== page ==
Indexed on: 11 Feb '09Published on: 11 Feb '09Published in: Cancer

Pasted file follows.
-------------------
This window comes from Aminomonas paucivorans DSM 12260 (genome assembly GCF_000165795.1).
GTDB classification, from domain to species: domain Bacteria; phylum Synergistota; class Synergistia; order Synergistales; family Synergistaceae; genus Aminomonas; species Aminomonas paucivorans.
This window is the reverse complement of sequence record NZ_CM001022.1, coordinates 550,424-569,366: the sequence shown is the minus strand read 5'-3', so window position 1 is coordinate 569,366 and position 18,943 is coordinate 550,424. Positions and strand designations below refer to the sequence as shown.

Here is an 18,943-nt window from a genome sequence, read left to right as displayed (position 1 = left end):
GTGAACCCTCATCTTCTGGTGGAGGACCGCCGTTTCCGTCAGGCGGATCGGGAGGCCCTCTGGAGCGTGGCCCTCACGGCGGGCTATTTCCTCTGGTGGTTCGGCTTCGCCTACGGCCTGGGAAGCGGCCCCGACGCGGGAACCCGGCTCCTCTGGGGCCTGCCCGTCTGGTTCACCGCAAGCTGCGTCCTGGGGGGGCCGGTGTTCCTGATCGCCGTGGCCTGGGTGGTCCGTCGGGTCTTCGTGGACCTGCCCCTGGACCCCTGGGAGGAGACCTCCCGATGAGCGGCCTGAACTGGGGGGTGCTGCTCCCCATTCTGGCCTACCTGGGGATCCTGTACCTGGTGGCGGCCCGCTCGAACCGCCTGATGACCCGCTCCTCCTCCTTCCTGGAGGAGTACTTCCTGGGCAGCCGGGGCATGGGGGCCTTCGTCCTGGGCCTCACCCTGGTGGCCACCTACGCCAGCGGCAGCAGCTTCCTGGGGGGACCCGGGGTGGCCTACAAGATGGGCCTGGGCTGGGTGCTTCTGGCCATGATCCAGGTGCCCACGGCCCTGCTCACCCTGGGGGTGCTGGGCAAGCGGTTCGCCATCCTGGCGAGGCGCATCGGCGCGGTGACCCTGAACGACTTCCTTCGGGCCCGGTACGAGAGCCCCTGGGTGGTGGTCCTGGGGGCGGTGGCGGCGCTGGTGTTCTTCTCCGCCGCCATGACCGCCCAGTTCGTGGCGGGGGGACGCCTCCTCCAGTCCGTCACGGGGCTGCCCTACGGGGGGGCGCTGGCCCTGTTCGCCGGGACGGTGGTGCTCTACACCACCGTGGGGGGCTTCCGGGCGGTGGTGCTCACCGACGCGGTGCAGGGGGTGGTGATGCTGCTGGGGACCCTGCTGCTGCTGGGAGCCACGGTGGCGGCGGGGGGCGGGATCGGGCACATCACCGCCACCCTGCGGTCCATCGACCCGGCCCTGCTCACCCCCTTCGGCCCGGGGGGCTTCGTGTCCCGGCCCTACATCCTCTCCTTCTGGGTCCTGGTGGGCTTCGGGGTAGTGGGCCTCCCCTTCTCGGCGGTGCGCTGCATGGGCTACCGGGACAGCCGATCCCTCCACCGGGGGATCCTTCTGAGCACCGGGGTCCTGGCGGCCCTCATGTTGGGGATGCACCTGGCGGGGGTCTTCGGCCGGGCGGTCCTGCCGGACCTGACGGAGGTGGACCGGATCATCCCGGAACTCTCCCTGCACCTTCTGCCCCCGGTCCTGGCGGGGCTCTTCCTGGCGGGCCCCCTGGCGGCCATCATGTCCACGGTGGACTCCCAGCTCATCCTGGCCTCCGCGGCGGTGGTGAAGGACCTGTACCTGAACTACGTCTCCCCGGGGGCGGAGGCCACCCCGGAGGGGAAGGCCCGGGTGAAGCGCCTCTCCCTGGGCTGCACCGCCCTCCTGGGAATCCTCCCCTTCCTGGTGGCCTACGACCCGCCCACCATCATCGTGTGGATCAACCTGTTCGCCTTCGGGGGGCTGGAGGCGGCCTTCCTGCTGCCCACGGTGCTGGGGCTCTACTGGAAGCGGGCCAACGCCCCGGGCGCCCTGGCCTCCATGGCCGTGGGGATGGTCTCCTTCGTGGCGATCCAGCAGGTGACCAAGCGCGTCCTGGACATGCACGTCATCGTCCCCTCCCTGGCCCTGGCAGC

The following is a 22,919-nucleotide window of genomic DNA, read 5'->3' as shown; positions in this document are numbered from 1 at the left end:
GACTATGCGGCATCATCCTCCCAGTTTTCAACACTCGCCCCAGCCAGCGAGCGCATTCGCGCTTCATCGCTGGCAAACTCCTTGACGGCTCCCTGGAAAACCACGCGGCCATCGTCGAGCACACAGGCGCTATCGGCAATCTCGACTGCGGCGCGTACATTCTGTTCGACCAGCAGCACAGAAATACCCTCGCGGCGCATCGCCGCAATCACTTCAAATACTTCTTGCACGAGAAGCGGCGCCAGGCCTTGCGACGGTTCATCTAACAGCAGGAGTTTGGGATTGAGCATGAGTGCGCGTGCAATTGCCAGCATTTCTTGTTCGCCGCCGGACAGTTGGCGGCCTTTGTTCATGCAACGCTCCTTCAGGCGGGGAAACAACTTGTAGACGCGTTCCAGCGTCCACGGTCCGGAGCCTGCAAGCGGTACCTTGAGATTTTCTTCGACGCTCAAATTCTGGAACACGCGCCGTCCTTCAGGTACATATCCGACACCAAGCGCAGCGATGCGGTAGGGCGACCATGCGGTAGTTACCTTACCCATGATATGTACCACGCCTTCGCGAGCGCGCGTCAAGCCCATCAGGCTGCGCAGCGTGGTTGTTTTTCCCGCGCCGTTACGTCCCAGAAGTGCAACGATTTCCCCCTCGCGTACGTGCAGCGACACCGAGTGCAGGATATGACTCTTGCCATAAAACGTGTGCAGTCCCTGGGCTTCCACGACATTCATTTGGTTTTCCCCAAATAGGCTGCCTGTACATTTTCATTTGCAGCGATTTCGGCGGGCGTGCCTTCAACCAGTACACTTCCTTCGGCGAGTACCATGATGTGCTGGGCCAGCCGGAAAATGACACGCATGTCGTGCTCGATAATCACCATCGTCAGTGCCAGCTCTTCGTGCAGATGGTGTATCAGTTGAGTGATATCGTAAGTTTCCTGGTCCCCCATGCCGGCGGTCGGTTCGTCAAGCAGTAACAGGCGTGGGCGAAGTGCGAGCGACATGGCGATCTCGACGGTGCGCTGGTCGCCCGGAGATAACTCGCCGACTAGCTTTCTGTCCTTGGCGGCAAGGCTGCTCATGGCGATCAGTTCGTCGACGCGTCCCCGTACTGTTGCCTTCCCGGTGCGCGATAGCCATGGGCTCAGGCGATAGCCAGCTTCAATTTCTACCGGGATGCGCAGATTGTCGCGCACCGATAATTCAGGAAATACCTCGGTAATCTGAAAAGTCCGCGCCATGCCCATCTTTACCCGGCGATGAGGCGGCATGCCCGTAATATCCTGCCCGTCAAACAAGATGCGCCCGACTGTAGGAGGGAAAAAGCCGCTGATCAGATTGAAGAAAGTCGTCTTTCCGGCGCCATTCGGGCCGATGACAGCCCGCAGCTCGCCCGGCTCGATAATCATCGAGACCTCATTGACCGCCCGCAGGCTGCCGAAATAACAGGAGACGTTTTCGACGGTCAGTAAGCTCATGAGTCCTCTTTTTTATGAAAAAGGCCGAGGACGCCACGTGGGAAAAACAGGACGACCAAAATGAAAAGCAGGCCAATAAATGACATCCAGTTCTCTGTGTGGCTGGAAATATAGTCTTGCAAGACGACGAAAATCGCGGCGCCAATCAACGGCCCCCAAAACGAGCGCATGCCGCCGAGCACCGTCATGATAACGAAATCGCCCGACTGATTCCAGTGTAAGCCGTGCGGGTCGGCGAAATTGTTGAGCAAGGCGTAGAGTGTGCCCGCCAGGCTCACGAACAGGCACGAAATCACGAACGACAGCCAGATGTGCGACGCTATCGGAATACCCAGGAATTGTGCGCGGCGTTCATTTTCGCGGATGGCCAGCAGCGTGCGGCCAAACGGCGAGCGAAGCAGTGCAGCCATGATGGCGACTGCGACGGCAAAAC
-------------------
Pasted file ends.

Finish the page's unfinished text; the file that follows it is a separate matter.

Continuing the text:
Some evidence suggests that women with pregnancy-associated breast cancers (PABC) have a worse outcome compared with historical controls. However, young age is a worse prognostic factor independently, and women with PABC tend to be young. The purpose of the current study was to compare locoregional recurrence (LRR), distant metastases (DM), and overall survival (OS) in young patients with PABC and non-PABC.Data for 668 breast cancers in 652 patients aged<or=35 years were retrospectively reviewed. One hundred four breast cancers (15.6%) were pregnancy-associated; 51 cancers developed during pregnancy and 53 within 1 year after pregnancy.The median follow-up for all living patients was 114 months. Patients who developed PABC had more advanced T classification, N classification, and stage group (all P<.04) compared with patients with non-PABC. Patients with PABC had no statistically significant differences in 10-year rates of LRR (23.4% vs 19.2%; P=.47), DM (45.1% vs 38.9%; P=.40), or OS (64.6% vs 64.8%; P=.60) compared with patients with non-PABC. For those patients who developed breast cancer during pregnancy, any treatment intervention during pregnancy provided a trend toward improved OS compared with delaying evaluation and treatment until after delivery (78.7% vs 44.7%; P=.068).Young patients with PABC had no statistically significant differences in LRR, DM, or OS compared with those with non-PABC; however, pregnancy contributed to a delay in breast cancer diagnosis, evaluation, and treatment. Primary care and reproductive physicians should be aggressive in the workup of breast symptoms in the pregnant population to expedite diagnosis and allow multidisciplinary treatment.